Sex Ed in NYC Public Schools

Even in the most progressive areas, the anti-sex head-in-the-sand crowd seems to be taking over. New York City is introducing new sexual health education curriculum, and it’s a mixed bag. Some of it is good:

High schoolers will learn the difference between sexual harassment and flirting, how to set a sexual limit, and sexual refusal skills. Middle schoolers will learn about reproductive anatomy and the benefits of sexual abstinence.

But, not surprisingly, some of it isn’t so good:

The new curriculum doesn’t teach middle schoolers about birth control, for instance, or address sexual orientation except in the context of AIDS.

Even the good seems to be coming a little late — shouldn’t kids be learning the difference between sexual harassment and flirting well before high school? And shouldn’t they learn about reproductive anatomy before middle school? When 1 in 10 New York City public school students report having sex before the age of 13 — that’s right, 13 — it doesn’t make much sense to avoid teaching them about the naughty bits until they’re in 7th grade, and to not mention contraception until 9th.

The absense of discussion on sexual orientation is also disturbing — especially when it’s only mentioned in the context of AIDS. As Miriam Yeung, of the Lesbian, Gay, Bisexual, and Transgender Community Center, says, “When you don’t see info about your life, or your behaviors or your feelings, then you don’t practice any health-promoting behaviors.” And as the article points out, the majority of parents (79%) want their children to learn about sexual orientation in their health classes.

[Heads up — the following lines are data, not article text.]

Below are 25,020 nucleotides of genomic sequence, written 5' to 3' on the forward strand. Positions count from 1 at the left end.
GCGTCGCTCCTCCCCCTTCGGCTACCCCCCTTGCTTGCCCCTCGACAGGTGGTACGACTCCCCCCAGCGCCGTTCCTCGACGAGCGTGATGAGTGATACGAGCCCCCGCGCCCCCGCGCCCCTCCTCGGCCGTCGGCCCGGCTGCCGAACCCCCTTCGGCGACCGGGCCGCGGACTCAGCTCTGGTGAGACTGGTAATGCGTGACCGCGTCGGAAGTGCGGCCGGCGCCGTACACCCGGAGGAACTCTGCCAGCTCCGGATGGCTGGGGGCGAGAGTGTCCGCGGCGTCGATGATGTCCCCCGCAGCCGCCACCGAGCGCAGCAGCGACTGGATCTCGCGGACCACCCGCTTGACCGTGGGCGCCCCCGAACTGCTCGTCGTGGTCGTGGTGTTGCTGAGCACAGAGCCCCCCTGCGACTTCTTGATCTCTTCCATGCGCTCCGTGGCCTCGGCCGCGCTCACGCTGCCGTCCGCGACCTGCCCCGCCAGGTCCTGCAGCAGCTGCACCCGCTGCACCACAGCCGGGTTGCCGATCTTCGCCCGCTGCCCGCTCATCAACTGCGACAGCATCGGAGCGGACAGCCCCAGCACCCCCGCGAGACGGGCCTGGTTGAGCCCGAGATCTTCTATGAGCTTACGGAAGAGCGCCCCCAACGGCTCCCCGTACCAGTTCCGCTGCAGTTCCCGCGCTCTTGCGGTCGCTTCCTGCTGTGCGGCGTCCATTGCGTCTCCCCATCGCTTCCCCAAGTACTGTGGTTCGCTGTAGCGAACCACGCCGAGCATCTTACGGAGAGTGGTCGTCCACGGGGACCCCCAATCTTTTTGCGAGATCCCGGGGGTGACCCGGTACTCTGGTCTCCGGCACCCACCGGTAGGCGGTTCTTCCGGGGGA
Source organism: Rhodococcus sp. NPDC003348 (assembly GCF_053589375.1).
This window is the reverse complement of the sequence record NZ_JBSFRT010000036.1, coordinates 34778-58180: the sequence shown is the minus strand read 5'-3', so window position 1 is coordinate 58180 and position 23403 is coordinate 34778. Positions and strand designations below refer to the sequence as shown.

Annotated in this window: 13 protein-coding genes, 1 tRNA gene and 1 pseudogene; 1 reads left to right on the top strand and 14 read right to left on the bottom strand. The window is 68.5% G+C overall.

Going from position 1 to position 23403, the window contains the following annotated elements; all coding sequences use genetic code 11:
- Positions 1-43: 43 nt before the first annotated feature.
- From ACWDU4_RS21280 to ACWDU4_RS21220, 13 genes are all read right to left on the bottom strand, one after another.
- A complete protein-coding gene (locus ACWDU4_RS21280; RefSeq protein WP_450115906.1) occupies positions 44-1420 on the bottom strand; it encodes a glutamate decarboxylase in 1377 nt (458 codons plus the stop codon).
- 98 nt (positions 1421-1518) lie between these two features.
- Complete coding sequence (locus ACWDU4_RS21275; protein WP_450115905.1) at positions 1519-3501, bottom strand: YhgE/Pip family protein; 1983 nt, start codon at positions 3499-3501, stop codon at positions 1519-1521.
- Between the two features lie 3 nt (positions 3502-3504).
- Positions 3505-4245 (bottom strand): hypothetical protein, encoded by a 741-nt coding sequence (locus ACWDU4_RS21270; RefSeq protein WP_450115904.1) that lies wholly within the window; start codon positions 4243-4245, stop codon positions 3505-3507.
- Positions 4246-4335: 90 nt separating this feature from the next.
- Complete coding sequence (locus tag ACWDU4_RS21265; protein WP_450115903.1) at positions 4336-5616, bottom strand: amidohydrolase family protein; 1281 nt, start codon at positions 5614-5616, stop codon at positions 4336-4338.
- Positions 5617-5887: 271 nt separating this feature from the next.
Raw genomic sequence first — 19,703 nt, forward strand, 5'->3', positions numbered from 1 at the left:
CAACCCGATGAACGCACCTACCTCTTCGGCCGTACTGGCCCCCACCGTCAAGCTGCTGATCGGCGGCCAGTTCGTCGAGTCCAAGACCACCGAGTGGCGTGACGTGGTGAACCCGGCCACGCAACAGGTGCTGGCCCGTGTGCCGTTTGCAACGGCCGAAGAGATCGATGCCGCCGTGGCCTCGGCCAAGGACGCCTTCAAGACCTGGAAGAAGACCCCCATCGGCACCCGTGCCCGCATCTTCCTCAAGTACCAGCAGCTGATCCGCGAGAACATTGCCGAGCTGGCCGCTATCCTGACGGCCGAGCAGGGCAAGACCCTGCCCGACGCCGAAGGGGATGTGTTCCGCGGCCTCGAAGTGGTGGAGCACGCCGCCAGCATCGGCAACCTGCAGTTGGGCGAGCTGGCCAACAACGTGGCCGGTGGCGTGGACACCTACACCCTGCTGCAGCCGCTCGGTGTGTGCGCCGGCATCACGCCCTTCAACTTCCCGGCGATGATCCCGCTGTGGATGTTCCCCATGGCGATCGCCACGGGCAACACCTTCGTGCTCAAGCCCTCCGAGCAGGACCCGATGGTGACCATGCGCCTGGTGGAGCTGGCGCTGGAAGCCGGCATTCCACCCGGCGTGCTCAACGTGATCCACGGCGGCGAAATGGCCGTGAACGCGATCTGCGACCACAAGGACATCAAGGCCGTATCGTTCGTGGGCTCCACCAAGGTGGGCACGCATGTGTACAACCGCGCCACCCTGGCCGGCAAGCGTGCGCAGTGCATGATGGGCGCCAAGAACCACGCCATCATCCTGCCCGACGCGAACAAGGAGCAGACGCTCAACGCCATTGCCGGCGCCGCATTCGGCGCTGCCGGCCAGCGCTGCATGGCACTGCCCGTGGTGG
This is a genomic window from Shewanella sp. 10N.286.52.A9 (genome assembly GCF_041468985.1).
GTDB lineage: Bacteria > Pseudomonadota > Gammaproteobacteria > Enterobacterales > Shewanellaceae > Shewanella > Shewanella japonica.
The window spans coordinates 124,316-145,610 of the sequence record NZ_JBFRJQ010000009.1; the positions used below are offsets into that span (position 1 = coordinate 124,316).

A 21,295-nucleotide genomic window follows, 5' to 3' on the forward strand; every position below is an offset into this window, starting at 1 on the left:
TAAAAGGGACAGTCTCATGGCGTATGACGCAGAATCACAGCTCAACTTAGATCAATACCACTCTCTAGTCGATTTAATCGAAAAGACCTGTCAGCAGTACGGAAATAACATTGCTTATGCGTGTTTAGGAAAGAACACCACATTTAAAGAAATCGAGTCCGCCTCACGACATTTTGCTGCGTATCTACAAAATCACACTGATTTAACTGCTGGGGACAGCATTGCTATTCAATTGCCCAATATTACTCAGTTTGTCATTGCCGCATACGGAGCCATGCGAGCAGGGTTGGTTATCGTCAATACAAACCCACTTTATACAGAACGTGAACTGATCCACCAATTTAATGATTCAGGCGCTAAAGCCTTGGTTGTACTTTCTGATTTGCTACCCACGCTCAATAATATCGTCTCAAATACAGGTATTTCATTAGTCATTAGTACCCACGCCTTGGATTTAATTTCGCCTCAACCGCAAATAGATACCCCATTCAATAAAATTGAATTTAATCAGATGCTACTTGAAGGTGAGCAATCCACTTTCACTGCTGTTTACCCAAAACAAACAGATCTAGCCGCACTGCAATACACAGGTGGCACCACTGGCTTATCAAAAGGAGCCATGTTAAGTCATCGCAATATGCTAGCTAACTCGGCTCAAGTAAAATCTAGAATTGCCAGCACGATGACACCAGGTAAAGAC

The new curriculum also prohibits condom demonstrations in classrooms, which is just plain dumb. Condoms are most effective when used correctly, so it would make sense that we teach people how to use them correctly. What’s troubling is that if this is happening in New York City — which is pretty overwhelmingly liberal — just imagine what kids in rural Texas are being taught.

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9 comments for “Sex Ed in NYC Public Schools

  1. mythago
    August 14, 2005 at 9:29 pm

    So they’re teaching the kids that lesbians have a lower rate of AIDS than heterosexuals, right?